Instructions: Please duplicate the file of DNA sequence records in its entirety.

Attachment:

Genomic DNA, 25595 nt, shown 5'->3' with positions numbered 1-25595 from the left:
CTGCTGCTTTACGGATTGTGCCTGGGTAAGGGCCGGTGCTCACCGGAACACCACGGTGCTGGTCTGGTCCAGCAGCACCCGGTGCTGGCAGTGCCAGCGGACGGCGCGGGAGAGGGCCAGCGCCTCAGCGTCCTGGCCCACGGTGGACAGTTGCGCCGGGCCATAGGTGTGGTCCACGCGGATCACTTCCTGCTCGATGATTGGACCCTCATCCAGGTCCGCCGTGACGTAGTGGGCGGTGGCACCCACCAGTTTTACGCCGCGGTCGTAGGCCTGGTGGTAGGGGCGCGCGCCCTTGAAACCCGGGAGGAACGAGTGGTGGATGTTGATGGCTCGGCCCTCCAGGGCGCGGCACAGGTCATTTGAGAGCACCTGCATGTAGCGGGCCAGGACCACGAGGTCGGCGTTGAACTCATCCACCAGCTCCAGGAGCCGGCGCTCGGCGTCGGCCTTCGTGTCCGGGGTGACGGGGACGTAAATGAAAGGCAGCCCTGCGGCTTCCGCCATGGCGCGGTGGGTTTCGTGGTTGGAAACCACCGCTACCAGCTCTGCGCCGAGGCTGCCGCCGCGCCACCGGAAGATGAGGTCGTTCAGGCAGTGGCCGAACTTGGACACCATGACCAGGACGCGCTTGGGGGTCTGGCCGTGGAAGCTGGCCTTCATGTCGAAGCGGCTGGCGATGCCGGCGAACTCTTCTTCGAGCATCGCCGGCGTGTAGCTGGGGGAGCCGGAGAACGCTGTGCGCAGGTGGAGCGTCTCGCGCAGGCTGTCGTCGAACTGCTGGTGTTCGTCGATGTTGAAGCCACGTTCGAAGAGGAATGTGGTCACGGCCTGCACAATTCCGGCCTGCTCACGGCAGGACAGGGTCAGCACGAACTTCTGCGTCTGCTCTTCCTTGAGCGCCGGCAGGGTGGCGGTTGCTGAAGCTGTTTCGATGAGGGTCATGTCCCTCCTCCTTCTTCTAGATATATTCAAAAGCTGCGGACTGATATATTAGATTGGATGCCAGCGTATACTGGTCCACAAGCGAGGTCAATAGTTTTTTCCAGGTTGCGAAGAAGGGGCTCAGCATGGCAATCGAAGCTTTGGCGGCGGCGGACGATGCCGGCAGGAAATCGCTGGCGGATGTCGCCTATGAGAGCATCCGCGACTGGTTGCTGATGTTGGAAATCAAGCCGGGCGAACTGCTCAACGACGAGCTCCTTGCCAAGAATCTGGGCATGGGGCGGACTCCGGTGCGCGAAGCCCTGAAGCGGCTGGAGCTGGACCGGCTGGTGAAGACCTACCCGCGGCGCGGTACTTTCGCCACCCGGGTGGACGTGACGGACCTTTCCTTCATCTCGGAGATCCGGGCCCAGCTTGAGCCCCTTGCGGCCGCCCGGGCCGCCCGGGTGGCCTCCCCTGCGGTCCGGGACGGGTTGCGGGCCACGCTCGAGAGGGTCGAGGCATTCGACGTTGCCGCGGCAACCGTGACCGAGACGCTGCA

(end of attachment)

Genomic DNA, 25595 nt, shown 5'->3' with positions numbered 1-25595 from the left:
CTGCTGCTTTACGGATTGTGCCTGGGTAAGGGCCGGTGCTCACCGGAACACCACGGTGCTGGTCTGGTCCAGCAGCACCCGGTGCTGGCAGTGCCAGCGGACGGCGCGGGAGAGGGCCAGCGCCTCAGCGTCCTGGCCCACGGTGGACAGTTGCGCCGGGCCATAGGTGTGGTCCACGCGGATCACTTCCTGCTCGATGATTGGACCCTCATCCAGGTCCGCCGTGACGTAGTGGGCGGTGGCACCCACCAGTTTTACGCCGCGGTCGTAGGCCTGGTGGTAGGGGCGCGCGCCCTTGAAACCCGGGAGGAACGAGTGGTGGATGTTGATGGCTCGGCCCTCCAGGGCGCGGCACAGGTCATTTGAGAGCACCTGCATGTAGCGGGCCAGGACCACGAGGTCGGCGTTGAACTCATCCACCAGCTCCAGGAGCCGGCGCTCGGCGTCGGCCTTCGTGTCCGGGGTGACGGGGACGTAAATGAAAGGCAGCCCTGCGGCTTCCGCCATGGCGCGGTGGGTTTCGTGGTTGGAAACCACCGCTACCAGCTCTGCGCCGAGGCTGCCGCCGCGCCACCGGAAGATGAGGTCGTTCAGGCAGTGGCCGAACTTGGACACCATGACCAGGACGCGCTTGGGGGTCTGGCCGTGGAAGCTGGCCTTCATGTCGAAGCGGCTGGCGATGCCGGCGAACTCTTCTTCGAGCATCGCCGGCGTGTAGCTGGGGGAGCCGGAGAACGCTGTGCGCAGGTGGAGCGTCTCGCGCAGGCTGTCGTCGAACTGCTGGTGTTCGTCGATGTTGAAGCCACGTTCGAAGAGGAATGTGGTCACGGCCTGCACAATTCCGGCCTGCTCACGGCAGGACAGGGTCAGCACGAACTTCTGCGTCTGCTCTTCCTTGAGCGCCGGCAGGGTGGCGGTTGCTGAAGCTGTTTCGATGAGGGTCATGTCCCTCCTCCTTCTTCTAGATATATTCAAAAGCTGCGGACTGATATATTAGATTGGATGCCAGCGTATACTGGTCCACAAGCGAGGTCAATAGTTTTTTCCAGGTTGCGAAGAAGGGGCTCAGCATGGCAATCGAAGCTTTGGCGGCGGCGGACGATGCCGGCAGGAAATCGCTGGCGGATGTCGCCTATGAGAGCATCCGCGACTGGTTGCTGATGTTGGAAATCAAGCCGGGCGAACTGCTCAACGACGAGCTCCTTGCCAAGAATCTGGGCATGGGGCGGACTCCGGTGCGCGAAGCCCTGAAGCGGCTGGAGCTGGACCGGCTGGTGAAGACCTACCCGCGGCGCGGTACTTTCGCCACCCGGGTGGACGTGACGGACCTTTCCTTCATCTCGGAGATCCGGGCCCAGCTTGAGCCCCTTGCGGCCGCCCGGGCCGCCCGGGTGGCCTCCCCTGCGGTCCGGGACGGGTTGCGGGCCACGCTCGAGAGGGTCGAGGCATTCGACGTTGCCGCGGCAACCGTGACCGAGACGCTGCA